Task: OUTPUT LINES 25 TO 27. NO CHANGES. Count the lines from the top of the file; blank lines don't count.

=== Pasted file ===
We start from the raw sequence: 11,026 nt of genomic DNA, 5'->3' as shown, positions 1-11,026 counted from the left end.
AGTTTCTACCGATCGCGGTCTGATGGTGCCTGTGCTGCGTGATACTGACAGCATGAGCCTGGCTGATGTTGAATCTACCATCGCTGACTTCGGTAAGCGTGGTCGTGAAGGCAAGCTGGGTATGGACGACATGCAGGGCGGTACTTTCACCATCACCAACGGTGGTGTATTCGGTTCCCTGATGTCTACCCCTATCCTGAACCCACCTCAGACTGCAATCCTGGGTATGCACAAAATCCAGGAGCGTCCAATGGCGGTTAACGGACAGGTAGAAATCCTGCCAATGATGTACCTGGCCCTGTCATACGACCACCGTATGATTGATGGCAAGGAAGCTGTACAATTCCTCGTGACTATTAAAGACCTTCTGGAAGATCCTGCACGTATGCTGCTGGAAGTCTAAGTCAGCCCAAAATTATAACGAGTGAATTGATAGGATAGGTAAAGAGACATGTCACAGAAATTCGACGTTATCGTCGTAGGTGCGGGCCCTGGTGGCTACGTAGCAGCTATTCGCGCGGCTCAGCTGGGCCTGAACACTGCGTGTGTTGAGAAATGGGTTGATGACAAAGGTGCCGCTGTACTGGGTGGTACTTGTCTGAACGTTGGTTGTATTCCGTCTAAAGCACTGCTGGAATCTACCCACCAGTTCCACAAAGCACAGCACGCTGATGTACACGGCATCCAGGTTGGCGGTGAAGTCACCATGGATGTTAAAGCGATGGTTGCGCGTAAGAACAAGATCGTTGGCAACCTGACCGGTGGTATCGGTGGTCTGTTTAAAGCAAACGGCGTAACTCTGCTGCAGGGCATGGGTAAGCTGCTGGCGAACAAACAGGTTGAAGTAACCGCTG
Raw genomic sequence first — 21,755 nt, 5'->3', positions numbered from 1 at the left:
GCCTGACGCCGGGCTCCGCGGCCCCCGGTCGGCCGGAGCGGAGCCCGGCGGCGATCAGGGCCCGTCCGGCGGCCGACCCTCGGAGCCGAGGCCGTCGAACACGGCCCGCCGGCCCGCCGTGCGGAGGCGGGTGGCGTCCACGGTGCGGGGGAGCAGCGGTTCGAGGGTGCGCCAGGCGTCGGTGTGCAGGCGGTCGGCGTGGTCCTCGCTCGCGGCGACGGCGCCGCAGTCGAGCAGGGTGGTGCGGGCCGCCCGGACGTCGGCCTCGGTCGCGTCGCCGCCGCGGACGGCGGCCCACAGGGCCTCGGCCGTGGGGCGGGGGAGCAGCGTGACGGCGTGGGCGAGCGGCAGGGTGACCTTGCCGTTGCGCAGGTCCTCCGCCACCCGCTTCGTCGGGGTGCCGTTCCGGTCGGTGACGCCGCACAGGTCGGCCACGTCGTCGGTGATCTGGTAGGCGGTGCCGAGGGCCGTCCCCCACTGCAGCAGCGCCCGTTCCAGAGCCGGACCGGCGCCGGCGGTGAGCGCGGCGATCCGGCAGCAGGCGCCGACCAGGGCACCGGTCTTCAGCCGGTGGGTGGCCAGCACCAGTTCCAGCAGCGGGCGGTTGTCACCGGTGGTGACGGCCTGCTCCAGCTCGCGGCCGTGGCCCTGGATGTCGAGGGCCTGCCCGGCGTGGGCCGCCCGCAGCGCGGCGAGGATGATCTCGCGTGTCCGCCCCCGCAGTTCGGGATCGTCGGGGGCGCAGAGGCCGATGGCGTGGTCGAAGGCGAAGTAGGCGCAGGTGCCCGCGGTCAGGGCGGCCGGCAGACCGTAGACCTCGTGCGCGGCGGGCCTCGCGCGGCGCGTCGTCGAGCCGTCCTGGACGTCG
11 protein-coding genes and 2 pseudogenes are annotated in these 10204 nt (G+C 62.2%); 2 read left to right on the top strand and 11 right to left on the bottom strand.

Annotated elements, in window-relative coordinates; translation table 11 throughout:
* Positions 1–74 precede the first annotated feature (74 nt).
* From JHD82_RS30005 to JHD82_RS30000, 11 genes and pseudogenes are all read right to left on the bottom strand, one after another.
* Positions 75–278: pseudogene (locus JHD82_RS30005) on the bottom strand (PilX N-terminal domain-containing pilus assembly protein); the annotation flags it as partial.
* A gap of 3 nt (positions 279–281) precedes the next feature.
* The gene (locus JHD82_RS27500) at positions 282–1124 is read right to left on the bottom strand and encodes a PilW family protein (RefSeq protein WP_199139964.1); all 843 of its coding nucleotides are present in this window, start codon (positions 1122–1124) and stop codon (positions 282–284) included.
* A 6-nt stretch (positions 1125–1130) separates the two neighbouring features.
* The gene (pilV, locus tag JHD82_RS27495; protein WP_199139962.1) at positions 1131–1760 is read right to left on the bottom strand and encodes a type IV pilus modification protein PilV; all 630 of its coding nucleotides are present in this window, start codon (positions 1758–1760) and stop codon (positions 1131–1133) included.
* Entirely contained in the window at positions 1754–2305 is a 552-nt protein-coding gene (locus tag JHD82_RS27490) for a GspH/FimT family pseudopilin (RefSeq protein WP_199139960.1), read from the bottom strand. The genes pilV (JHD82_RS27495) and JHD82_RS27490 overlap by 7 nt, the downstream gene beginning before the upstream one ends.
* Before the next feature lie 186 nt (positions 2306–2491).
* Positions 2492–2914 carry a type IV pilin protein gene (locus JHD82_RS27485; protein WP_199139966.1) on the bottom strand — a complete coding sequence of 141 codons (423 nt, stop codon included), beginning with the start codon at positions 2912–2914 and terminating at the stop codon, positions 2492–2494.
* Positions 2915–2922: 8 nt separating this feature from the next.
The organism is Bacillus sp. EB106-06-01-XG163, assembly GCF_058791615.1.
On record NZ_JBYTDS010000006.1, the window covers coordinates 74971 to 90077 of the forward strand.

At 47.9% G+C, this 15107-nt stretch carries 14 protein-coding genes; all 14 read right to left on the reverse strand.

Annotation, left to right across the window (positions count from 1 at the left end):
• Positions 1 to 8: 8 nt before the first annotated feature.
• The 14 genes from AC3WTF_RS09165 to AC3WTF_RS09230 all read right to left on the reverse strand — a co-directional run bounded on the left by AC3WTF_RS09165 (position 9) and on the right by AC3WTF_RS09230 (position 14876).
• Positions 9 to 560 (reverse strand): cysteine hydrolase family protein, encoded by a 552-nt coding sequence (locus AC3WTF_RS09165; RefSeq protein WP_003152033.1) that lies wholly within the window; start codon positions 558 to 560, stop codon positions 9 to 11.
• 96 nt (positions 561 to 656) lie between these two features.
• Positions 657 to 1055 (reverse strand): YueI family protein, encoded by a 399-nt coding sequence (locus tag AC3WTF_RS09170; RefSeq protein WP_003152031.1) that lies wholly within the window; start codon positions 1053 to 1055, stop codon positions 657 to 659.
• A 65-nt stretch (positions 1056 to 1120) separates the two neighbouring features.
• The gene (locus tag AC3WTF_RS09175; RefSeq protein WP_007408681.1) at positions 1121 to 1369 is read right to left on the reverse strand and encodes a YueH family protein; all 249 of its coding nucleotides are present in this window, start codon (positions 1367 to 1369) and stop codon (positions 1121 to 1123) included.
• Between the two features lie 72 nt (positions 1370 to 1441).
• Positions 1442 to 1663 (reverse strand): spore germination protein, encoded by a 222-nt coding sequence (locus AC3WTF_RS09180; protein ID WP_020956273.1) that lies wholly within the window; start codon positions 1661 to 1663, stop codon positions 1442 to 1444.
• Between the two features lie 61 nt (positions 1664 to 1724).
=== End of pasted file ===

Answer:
• 96 nt (positions 561 to 656) lie between these two features.
• Positions 657 to 1055 (reverse strand): YueI family protein, encoded by a 399-nt coding sequence (locus tag AC3WTF_RS09170; RefSeq protein WP_003152031.1) that lies wholly within the window; start codon positions 1053 to 1055, stop codon positions 657 to 659.
• A 65-nt stretch (positions 1056 to 1120) separates the two neighbouring features.